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Thursday, May 28, 2015

Fairfield Glade: Cool Living on the Cumberland Plateau

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        The sprawling community of Fairfield Glade, located on the Cumberland Plateau almost midway between Nashville and Knoxville, TN, has been on my list for a visit for some years now. On a drive from Memphis to our vacation home in Pawleys Island, SC, I couldn't avoid a stop, since the community is just a few miles off the major east/west Interstate 40. It was a short visit, just enough to take advantage of Stonehenge Golf Club professional Jeff Houston's kind invitation to play what most local golfers believe is the best of Fairfield Glades' five courses.
Stonehenge14fromteeThe biggest challenge at the par 3 14th hole at Stonehenge is club selection from 10 stories or so above the green.
Bent grass greens, a golfer's favorite
        A site of the state's Women's and Senior Opens, Stonehenge is both challenging and in fine condition as befits a tournament-ready layout. The greens were medium fast and smooth, with plenty of contours. (Stonehenge is far enough north to maintain bent grass greens, most every player's favorite putting surface.) One otherwise routine par 5 featured a long green that ran front left to rear right up a severe slope that I failed to get over after hitting the green in regulation. My second putt, still up the hill, was about 30 feet which I misread, leading to my first four-putt in 10 years. Indeed most of the challenge at the rather short layout – 6,549 yards from the tips – was around and on the greens.

        The front and back nines at the Joe Lee designed Stonehenge, as is often the case, are two entirely different experiences; the front is a fairly conventional layout, showcasing designer Lee's experience in Florida, with trees rather than powder sand bunkers defining the crook of a few interesting doglegs. The back nine was more visual if not more challenging; once warmed up from the two-hour drive from Nashville, I improved seven strokes on the inward nine. Two holes in a row on the final nine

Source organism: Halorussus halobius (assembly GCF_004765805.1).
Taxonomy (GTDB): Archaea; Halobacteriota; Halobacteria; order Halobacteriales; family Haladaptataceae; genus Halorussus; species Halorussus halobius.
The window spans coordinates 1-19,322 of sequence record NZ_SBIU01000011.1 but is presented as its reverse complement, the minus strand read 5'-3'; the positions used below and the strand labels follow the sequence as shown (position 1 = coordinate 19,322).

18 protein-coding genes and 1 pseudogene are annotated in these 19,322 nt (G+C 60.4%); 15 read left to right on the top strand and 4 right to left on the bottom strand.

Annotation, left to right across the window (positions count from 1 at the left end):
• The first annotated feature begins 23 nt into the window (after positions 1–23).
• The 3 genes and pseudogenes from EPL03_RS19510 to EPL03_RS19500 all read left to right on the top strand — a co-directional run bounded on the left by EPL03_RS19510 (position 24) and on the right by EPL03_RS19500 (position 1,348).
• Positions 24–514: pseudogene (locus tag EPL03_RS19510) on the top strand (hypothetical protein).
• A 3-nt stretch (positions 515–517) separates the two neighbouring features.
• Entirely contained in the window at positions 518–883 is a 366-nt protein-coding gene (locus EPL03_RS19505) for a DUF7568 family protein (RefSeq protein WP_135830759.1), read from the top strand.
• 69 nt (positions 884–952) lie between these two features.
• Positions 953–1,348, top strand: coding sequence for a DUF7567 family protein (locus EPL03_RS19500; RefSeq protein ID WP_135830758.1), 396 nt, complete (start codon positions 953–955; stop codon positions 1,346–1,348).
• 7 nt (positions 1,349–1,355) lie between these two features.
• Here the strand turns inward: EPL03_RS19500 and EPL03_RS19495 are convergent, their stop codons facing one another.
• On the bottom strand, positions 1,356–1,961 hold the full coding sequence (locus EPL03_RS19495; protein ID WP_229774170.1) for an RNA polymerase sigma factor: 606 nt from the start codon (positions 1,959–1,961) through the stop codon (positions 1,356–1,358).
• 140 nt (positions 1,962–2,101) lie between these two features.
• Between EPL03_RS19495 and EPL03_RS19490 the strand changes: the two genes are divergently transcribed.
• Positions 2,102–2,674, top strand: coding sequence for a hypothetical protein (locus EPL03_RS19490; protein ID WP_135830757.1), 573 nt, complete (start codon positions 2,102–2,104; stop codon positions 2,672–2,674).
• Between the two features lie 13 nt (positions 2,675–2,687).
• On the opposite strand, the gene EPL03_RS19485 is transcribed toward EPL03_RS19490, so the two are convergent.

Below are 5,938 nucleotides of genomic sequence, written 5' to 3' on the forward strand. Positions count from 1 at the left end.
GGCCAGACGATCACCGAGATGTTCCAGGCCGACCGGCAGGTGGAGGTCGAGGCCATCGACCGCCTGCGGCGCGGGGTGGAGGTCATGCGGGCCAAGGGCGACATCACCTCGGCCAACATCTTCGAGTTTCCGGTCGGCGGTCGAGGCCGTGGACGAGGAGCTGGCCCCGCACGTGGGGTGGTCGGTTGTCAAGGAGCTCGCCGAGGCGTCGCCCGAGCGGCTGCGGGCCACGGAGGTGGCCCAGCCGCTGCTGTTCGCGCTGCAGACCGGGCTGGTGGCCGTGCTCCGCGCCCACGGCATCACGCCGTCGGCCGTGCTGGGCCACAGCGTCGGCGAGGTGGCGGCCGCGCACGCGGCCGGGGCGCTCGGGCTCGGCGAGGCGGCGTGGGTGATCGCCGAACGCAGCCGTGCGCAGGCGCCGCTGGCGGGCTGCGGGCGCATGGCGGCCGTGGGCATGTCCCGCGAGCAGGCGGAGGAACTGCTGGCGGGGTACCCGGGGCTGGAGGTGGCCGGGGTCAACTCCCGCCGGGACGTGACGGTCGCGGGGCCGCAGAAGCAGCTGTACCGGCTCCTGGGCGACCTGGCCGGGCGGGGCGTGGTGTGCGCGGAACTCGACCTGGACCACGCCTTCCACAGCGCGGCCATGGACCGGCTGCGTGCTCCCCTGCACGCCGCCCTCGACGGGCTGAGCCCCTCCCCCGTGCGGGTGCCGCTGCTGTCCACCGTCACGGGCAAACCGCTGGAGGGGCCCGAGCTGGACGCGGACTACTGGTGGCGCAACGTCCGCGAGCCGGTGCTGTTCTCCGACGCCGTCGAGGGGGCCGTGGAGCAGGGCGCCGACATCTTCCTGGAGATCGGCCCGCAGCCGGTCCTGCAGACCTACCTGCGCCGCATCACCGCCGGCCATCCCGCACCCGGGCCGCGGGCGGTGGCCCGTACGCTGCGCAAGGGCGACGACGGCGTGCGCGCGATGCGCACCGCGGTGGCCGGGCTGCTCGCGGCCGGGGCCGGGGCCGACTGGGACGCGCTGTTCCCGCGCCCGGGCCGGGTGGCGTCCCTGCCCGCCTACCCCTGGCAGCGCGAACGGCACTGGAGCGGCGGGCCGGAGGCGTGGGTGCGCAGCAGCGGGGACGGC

The par 3 14th hole is a sadistic beauty that demands a straight shot with a club two or three times less than the yardage indicates.

stood out for their beauty and thought-provoking nature. The 14th, Stonehenge's signature hole, is a straight downhill one-shotter whose biggest challenge is in the decision whether to choose a club two or three times less than the 148 yards would otherwise require. (The postage stamp size of the green with tall grass a few yards short of the green, a lake immediately behind, a pebble-strewn walkway immediately to the right and two nasty-looking pot bunkers to the left only enhance the sadistic beauty of the hole.) I chose my 130-yard club and it was the correct selection as I wound up pin high, 15 feet from the hole.
Stonehenge15fromtee


Stonehenge15approachThe 15th tee is high above a fairway that is bounded by a lake front and left, woods on the right and a stream at the far edge (top). After a successful drive, the play is down the left side, to leave the best angle into a long, uphill green that runs from front left to back right.

Playing for position
        Following that par 3, the winding cart path leads up to a four-story-high elevated tee above a corner of the lake. The drive on the 15th – long hitters will step down to a 3- or 4-wood – is to about a 100-yard long patch of land surrounded by lake and a stream at its end, nearly 250 yards out. The stream would be out of reach of most of us, but it is hard to calculate how much extra distance the elevated tee promotes. The layup second shot is over the stream and must find its way to the left half of the fairway for any reasonable approach to the aforementioned green, the one I four-putted. It's a beautiful hole that demands patience on the first two shots and some boldness on the next two, especially if the pin is in the back portion of the green, above the sharp rise, as it was on this day.